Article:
Things got way more serious when I got home. One of my best friends is Corey Edwards. Corey played in college and now he coaches high school in Florida. A few days after I got home to Seattle, his dad died from the coronavirus. His dad was Dave Edwards, who a lot of people in basketball know about, especially in New York. I knew him well. Not a lot of people call me by the nickname “Bree,” basically only people I’m really close to, but he called me that.
He was in his 40s and lived in New York, and when he was sick nobody could be with him in the hospital. I wanted to be there but couldn’t. New York was a madhouse. For a while it seemed like he was getting better. His fever was going down. And then, well, it spiraled out of control.
It was so painful when Corey’s father passed. I think it’s hitting me even more now than when it first happened. Right now, I’m just trying to be there for one of my best friends. When this happens to someone you care about, it puts everything into a whole different kind of perspective. I might not be able to play basketball for a while, and when it’s all said and done, with my injury, it might be two years before I play another season. But Corey, he can’t see his father again.
Don’t get me wrong, I miss basketball like crazy. It’s not only what I do for a profession, it’s what I love, even the simple feeling of a ball in my hands. If I could, I’d go and practice free throws all by myself, but there’s nowhere to do that and I’m taking this really seriously, so I stay inside as much as possible. I get out for walks sometimes. The neighborhood where I live is usually super busy, but now it feels abandoned and eerie. I do drive to rehab my leg a couple of times a week. Got to keep it strong. The calf on my injured leg atrophied like crazy and is still about a half-inch smaller than my other one.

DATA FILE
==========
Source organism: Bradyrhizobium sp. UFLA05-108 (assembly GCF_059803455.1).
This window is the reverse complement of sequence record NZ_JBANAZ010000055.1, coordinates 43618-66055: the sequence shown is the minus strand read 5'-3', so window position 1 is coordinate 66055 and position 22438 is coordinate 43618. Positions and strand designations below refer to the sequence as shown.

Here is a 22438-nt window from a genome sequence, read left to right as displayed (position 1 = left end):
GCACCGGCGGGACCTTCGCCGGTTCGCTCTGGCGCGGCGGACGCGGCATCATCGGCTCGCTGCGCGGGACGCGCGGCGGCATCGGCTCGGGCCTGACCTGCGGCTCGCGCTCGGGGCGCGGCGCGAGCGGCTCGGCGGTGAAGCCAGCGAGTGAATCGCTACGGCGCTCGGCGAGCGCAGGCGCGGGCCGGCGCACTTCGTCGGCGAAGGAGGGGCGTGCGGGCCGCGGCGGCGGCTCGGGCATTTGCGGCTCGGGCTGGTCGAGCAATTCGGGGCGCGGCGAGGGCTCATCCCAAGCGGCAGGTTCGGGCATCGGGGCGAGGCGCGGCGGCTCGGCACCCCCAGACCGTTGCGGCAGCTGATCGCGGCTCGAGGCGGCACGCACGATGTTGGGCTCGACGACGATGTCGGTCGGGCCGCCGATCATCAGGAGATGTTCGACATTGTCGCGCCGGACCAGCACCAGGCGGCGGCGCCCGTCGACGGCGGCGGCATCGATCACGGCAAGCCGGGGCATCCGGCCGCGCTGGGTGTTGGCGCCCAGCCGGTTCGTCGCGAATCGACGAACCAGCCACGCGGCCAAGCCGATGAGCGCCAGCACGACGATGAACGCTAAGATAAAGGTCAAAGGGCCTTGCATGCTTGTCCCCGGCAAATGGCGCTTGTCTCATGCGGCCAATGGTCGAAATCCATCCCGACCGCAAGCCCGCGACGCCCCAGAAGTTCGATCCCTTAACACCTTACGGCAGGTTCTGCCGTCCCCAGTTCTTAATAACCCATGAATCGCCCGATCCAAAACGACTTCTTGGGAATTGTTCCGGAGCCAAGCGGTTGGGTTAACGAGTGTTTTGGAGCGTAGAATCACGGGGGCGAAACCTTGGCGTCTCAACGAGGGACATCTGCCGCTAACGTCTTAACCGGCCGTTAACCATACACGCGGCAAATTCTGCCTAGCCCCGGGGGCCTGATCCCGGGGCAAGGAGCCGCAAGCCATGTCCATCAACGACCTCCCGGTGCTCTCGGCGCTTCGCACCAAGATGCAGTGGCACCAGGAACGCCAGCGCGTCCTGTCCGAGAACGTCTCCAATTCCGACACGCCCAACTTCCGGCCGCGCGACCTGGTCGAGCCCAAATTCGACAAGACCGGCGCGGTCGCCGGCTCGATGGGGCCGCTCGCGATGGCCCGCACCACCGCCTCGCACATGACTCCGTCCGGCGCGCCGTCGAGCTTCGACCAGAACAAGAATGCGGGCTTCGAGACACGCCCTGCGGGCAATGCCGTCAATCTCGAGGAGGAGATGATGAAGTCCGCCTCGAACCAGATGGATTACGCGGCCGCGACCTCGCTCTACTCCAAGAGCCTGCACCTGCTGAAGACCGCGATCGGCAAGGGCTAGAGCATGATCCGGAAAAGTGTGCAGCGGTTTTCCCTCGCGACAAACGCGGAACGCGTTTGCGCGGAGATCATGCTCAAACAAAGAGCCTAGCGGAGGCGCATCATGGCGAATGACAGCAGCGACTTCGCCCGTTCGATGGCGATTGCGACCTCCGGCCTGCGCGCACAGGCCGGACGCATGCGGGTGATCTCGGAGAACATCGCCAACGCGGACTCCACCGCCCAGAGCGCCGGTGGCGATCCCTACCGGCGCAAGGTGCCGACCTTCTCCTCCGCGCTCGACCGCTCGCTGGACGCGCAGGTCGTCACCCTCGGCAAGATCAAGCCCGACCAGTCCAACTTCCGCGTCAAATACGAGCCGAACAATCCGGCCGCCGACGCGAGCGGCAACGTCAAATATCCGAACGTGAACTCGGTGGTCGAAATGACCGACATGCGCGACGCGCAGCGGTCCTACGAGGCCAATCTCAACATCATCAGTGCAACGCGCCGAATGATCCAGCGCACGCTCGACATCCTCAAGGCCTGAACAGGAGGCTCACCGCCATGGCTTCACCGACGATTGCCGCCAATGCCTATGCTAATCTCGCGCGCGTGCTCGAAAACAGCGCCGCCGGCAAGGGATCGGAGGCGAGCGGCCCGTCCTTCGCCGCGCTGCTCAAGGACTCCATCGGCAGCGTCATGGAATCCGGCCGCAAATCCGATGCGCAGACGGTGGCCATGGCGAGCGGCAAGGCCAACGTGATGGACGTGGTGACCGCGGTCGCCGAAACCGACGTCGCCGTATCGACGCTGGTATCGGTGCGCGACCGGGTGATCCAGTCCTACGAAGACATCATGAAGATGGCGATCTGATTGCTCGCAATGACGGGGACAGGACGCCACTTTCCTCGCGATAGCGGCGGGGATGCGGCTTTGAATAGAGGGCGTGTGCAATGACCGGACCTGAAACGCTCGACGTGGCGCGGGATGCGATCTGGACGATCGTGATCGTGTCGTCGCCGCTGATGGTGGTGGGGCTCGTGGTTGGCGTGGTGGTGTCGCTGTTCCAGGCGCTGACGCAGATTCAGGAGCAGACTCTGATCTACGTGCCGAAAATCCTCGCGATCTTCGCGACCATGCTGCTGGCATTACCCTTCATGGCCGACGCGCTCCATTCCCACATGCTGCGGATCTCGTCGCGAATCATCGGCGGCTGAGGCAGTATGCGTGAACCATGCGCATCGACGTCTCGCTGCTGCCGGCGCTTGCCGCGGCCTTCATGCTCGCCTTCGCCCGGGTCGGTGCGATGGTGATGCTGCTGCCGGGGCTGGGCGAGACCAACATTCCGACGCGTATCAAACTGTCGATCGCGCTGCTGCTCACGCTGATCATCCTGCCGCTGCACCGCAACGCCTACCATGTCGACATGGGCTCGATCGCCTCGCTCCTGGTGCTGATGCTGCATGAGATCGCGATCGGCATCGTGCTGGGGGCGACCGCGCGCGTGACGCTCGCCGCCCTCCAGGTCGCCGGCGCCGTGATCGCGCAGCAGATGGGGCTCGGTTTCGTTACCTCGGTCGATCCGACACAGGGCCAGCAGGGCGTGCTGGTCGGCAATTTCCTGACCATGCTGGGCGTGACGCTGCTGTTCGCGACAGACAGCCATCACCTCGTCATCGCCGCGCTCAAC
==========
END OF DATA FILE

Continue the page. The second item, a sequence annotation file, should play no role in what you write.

I live in a two-bedroom apartment in downtown Seattle. My mom is my roommate right now and I have Stew, my Aussiedoodle, who wakes me up early every morning, wanting to go for a walk. To be honest, this quarantine life is very similar to life of an overseas women’s basketball player in a place like Russia. You get stuck inside a lot. You text, watch a lot of Netflix. A lot of screen time. I’ve watched the video of the injury. I watched our 2018 W.N.B.A. semifinal series, Seattle against Phoenix, a bunch of times. I’ve played in a lot of great games, but Game 5 of that series was probably the best game I’ve ever played in.
Some of the N.B.A. guys, they’re hooping at the gym in their houses. Me? I can’t hoop at all. I can’t exactly put up a hoop in my condo. I don’t think that’s going to go over that well. But I’ll find myself randomly grabbing a ball, spinning it, just to feel that feeling. Sometimes I’ll even end up dribbling in the condo because that’s all I have right now. The people below me, hopefully they don’t mind.